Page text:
To err is human, to admit is divine

Goldstone’s recent retraction once again wags a finger at Israel’s leaders. Conceding his own error highlights the perpetual failure of Israel’s leaders to ever admit they are wrong.

Judge Richard Goldstone 311 (R) (photo credit: Reuters)
Judge Richard Goldstone 311 (R)
(photo credit: Reuters)
So the Goldstone Report condemning Israel for “war crimes” in Operation Cast Leadagainst Hamas got it wrong. Along with publicly declaring that the UN Human RightsCommission erred in its findings against Israel, Richard Goldstone furtherrecognized the UNHRC’s prejudice and past animus towards Israel.
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Despite the retraction however, it is impossible to correct the heavy damage done to Israel by the initial report.
Goldstone did admit that it was naïve in the extreme to think that Hamas would conduct any of its own investigations or regret any of its actions such as the indiscriminate firing of rockets at Israeli civilian targets. A more implicit admission is that it would have been equally naïve on Goldstone’s part to believe that Israel would receive a fair and unbiased hearing from a UN commission that is blatantly biased.
And yet despite the admissions of error, Judge Goldstone still offers no actual apology for the report’s slanderous accusations, even insinuating that Israel’s non-cooperation with the commission is largely to blame for its erroneous conclusions.
The whole sordid affair was just another stunt to delegitimize Israel as part of a process that began at the notorious Durban conference and has become rapidly more widespread ever since.
Nevertheless, Goldstone is to be admired for his ability to publicly admit error. This is a trait that is noticeably absent in most public officials who perpetually insist that they have never been wrong in their decisions, statements, judgments and policies. And admitting an error of such proportions even has a certain air of nobility to it.
President Shimon Peres has never admitted that Oslo was an error. Opposition Leader Tzipi Livni or former prime minister Ehud Olmert never conceded that their support of the destruction of Gush Katif was wildly misplaced. The then-prime minister Ehud Barak has never revisited his shameful withdrawal from Lebanon, a move which led to war and the rise of Hizbullah.
Israel’s leaders, be they religious, governmental, societal and educational are never wrong. There is no personal accountability for errors in judgment and errors in policy. It is only their criminal behavior which may eventually bring them down, and even then there we scarcely witness an admission of guilt or an apology to the long suffering public. Even when found guilty, they remain innocent.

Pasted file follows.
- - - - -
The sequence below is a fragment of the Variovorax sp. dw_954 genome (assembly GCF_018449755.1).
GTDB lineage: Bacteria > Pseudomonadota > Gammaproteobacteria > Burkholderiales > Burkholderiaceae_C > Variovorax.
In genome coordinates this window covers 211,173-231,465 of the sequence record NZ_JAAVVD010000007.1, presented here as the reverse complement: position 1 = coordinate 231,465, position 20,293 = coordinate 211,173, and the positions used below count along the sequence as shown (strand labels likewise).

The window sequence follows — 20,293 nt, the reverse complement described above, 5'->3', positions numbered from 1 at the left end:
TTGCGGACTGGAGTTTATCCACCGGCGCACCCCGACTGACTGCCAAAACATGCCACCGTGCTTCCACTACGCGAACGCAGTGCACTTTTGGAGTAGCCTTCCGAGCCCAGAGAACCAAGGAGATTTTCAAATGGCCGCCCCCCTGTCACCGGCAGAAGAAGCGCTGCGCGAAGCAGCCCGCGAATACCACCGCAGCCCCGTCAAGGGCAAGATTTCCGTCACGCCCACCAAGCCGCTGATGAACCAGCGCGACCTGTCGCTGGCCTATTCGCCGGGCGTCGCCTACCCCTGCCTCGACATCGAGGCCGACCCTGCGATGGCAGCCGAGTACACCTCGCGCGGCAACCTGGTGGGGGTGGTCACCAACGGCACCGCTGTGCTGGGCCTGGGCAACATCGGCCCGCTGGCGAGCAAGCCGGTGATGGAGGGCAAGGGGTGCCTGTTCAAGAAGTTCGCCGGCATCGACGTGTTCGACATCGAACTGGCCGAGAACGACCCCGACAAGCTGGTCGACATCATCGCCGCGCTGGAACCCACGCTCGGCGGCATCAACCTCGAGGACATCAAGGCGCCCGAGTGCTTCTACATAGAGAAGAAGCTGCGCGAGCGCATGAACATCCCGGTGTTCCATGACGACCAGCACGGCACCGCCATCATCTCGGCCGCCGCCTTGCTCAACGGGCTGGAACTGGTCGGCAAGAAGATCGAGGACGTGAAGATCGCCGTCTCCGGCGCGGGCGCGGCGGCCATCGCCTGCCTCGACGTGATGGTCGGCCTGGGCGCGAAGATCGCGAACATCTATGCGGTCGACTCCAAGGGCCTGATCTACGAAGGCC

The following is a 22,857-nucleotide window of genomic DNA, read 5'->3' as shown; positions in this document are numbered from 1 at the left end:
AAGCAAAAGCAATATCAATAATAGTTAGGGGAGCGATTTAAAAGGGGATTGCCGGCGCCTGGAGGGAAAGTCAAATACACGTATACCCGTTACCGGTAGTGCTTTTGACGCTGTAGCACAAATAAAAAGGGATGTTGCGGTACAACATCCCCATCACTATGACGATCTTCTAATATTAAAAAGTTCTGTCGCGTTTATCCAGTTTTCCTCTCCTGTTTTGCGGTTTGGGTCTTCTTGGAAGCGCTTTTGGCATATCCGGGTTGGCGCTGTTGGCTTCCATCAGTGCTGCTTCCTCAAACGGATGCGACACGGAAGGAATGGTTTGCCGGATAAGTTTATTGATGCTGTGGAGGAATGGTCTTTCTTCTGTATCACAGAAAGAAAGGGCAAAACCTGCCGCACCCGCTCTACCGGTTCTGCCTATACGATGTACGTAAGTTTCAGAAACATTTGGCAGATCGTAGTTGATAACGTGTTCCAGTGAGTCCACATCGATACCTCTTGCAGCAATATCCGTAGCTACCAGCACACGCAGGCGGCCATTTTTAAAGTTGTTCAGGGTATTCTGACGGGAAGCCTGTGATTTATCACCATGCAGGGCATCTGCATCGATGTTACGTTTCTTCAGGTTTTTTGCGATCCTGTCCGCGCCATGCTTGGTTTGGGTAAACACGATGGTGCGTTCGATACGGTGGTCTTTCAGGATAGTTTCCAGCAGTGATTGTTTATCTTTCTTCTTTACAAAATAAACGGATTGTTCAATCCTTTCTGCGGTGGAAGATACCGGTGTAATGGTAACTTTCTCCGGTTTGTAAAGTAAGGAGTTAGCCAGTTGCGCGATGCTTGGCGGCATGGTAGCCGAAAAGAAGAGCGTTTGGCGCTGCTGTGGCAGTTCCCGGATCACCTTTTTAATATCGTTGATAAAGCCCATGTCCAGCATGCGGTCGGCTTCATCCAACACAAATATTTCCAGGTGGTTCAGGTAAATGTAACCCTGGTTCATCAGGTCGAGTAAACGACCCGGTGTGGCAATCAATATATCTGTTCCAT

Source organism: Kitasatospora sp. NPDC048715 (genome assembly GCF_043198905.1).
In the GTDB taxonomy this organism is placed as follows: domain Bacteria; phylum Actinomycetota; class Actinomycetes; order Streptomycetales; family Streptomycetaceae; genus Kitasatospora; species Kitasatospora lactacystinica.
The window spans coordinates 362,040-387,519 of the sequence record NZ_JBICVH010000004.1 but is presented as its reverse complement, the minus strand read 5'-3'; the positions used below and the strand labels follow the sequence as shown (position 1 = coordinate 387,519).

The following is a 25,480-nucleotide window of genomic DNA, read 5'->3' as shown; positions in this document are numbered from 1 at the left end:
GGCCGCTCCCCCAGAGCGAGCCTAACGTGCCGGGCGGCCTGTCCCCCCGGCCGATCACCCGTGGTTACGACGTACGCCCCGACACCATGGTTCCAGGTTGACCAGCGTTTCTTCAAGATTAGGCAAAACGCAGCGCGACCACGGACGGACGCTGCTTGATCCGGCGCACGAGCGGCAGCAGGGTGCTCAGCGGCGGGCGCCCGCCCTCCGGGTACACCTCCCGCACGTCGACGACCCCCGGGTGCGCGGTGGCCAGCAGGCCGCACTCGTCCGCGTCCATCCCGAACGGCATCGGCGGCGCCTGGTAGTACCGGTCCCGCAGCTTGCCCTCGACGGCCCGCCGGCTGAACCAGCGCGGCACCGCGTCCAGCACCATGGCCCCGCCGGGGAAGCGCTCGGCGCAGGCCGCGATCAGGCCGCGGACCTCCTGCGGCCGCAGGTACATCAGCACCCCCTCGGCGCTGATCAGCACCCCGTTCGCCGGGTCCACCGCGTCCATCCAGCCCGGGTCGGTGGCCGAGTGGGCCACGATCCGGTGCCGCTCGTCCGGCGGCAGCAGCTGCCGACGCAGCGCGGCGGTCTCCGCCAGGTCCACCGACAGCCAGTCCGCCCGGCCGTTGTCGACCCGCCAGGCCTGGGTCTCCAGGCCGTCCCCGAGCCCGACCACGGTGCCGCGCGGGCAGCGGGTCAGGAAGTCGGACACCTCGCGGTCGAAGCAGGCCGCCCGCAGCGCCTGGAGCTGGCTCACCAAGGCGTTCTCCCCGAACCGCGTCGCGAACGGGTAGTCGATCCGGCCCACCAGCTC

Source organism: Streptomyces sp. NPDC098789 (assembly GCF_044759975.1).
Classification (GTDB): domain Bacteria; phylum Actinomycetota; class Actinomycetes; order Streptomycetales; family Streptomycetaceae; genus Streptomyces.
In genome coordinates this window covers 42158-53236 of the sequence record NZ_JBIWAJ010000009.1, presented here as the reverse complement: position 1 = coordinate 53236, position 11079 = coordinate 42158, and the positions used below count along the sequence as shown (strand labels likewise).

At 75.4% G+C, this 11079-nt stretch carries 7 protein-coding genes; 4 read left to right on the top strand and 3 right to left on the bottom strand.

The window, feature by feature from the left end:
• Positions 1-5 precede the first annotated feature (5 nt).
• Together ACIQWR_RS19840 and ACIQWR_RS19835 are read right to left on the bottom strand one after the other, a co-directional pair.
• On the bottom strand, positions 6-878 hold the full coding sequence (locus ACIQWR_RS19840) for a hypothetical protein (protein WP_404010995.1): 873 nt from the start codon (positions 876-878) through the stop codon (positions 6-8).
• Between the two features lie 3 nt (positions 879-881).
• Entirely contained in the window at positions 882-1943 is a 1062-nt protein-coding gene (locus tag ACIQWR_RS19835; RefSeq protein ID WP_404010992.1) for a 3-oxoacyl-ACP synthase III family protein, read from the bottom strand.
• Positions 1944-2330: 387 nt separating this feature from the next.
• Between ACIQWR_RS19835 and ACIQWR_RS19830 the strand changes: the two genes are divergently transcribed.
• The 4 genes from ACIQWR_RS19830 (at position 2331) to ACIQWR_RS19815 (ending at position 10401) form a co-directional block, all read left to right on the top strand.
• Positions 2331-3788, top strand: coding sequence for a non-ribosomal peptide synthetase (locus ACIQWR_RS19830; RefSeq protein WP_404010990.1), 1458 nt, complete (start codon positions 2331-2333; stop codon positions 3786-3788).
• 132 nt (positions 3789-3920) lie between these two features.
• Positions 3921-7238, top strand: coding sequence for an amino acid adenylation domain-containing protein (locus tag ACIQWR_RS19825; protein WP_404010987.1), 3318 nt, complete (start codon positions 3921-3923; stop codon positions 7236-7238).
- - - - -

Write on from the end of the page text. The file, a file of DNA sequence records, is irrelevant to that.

The necessity for admitting guilt and identifying one’s sins of commission and omission is a central tenet of Judaism. The Torah teaches us that no one individual, great as that person may be, is truly infallible.
Jewish tradition teaches us that the main difference between Saul and David lay inSaul’s inability to admit his error in the war against Amalek while David publicly admitted his errors and sins. Judaism recognizes that people in leadership rolesmake mistakes. Such is our human condition. But it always demands accountabilityand remorse from those leaders for those errors.
Goldstone’s report reprimanded Israel in such a scathing way that Israel and its leaders tried to ignore it. But Goldstone’s second message admitting his error should not be ignored; it should serve as a reprimand to our society and its leaders.
King Solomon in Proverbs states that “one who admits [errors] and forsakes repeatingthem will be mercifully pardoned.” Without personal admission of error there can beno pardon or forgiveness. The High Priest of Israel had to confess his own personalshortcomings on Yom Kippur before he could beseech Heaven for forgiveness onbehalf of all of Israel.
One sees throughout rabbinic literature the willingness of great men to admit that they overlooked something or that they erred in their judgment or logic in a previous decision. We see numerous instances in rabbinic responsa where a later response to an issue admits that the original response was wrong and should no longer be followed. Every author will tell you that if it were not for the insistence of the editor, no original word of that work would have been changed or corrected. It is difficult to erase or delete. It is even more difficult to admit to oneself - let alone publicly - that one has erred.
Judge Goldstone has perhaps redeemed his name from eternal infamy in Jewish history by his retraction. It is not my task to decide what type of action he should take to try and undo the effects of his original report. But I feel he is to be complimented for taking the extremely challenging first step. If only there would be more that would emulate him in this regard.